- dynamics in music: "Symbols for these terms are in lowercase boldface italics with no periods: p, mf." (CMS 7.75)

Let's ask a slightly different question:

When do you make something italic but not want it to be emphasised when read?

- book titles
- foreign words and phrase (CMS 7.51-55)
- enzyme names (CMS 8.141)
- unabbreviated dynamics in music (CMS 7.75)
- gene names (CMS 8.140)
- genus and species (CMS 8.128)
- legal cases (CMS 8.88)
- rhyme schemes (CMS 7.69)

and others :-)


 1:41 am on Jan 30, 2004 (gmt 0)

Thanks, tedster -- I was just about to ask about this very topic.

I usually write web pages to facilitate several levels of (visual) scanning, as outlined in Nathan Wallace's classic article Web Writing
for Many Interest Levels
[e-gineer.com]. and Jakob Neilsen's How Users Read on the Web [useit.com]. My page title sums up the content, the subheads outline the topic in a bit more depth, and I highlight important phrases in the text.

Tonight I started wondering whether I should keep using <b> for highlighting important phrases, or switch to <em>. That of course depends on whether screen readers facilitate auditory scanning in the same way. Sounds like not -- anyone know for sure?

BTW, what is a PITA?


 1:50 am on Jan 30, 2004 (gmt 0)

BTW, what is a PITA?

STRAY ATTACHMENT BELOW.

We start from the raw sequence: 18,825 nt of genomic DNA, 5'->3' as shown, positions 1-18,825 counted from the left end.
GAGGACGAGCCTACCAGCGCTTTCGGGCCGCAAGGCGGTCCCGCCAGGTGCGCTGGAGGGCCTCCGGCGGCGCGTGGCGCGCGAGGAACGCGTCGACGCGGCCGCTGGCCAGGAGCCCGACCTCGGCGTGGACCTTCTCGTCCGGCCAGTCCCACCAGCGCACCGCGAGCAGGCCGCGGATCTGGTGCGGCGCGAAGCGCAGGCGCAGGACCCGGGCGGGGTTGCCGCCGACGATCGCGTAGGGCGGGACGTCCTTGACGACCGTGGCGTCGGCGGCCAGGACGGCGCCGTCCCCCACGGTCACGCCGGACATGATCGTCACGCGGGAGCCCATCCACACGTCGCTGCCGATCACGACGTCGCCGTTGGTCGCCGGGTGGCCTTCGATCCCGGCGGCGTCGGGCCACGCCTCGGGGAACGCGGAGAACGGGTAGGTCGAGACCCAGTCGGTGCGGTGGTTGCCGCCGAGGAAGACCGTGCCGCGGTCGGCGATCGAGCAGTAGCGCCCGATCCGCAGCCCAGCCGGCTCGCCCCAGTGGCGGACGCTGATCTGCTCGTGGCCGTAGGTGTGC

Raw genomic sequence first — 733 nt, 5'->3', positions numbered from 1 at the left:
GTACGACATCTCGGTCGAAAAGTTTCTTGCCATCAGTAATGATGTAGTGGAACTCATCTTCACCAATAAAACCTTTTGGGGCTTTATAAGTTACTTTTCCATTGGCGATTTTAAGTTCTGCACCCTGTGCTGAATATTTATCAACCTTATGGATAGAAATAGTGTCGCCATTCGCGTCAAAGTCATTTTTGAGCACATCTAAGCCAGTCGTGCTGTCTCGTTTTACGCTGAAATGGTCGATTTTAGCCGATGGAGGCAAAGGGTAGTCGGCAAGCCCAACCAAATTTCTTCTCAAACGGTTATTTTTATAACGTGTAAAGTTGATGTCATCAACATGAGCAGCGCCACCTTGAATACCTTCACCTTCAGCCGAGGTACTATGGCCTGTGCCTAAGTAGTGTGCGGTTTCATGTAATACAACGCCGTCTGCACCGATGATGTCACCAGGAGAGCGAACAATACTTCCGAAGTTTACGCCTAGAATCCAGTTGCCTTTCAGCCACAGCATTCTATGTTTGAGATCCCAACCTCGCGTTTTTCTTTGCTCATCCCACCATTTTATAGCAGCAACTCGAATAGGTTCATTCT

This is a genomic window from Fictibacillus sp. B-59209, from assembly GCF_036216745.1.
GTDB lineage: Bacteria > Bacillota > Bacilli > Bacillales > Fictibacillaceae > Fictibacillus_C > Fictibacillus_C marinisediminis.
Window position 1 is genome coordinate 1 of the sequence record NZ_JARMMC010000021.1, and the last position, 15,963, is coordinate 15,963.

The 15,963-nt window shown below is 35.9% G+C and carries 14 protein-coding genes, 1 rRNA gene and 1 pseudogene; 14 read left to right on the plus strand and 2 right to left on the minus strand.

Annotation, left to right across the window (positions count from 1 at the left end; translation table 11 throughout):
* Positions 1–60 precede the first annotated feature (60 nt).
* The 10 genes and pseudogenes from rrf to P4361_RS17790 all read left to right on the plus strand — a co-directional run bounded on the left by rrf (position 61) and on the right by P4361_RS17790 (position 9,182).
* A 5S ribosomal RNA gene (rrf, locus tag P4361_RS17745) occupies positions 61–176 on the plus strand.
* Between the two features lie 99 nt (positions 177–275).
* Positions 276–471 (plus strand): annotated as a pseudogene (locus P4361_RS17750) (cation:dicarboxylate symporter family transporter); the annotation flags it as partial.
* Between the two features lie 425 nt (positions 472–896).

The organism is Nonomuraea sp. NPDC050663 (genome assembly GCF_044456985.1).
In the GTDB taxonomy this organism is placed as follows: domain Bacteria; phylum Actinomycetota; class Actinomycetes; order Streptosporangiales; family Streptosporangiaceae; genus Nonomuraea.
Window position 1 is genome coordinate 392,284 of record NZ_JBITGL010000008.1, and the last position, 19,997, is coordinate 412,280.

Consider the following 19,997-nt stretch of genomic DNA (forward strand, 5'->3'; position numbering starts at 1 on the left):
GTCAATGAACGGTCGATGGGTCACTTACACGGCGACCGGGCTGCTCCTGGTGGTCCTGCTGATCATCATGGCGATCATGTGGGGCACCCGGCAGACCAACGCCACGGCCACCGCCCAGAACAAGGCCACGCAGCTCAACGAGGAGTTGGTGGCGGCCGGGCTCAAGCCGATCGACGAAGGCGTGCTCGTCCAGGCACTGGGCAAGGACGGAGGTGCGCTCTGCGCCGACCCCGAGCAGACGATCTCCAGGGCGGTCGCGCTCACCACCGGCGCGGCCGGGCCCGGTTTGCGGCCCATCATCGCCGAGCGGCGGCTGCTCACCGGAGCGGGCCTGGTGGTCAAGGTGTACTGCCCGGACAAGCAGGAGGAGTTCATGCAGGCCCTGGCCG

Pain In The Arse. ;)

P.S. I just used <b></b> to produce the effect above. Am I misusing the <b> tag?

Purple Martin

 3:32 am on Jan 30, 2004 (gmt 0)

Pain In The Arse. ;)

P.S. I just used <b></b> to produce the effect above. Am I misusing the <b> tag?

I would say yes you are misusing it. The difference in the initial letters is emphasis, not just typography.

Jeez I really am turning into a pedant =:-0


 12:33 pm on Jan 30, 2004 (gmt 0)

CSS2 has a number of properties to be used specifically for aural browsers. Amongst others: pitch, stress, volume. Maybe they are to be preferred over <strong> and <em>?

<span style="volume: 100">very loud</span>

Aural style sheets [w3.org].


 12:36 pm on Jan 30, 2004 (gmt 0)

- enzyme names (CMS 8.141)
- unabbreviated dynamics in music (CMS 7.75)
- gene names (CMS 8.140)
- genus and species (CMS 8.128)

Yeah, so like I said, fairly unusual!


 5:02 pm on Jan 30, 2004 (gmt 0)

When do you make something italic but not want it to be emphasised when read?

- book titles

Use the <cite> tag for titles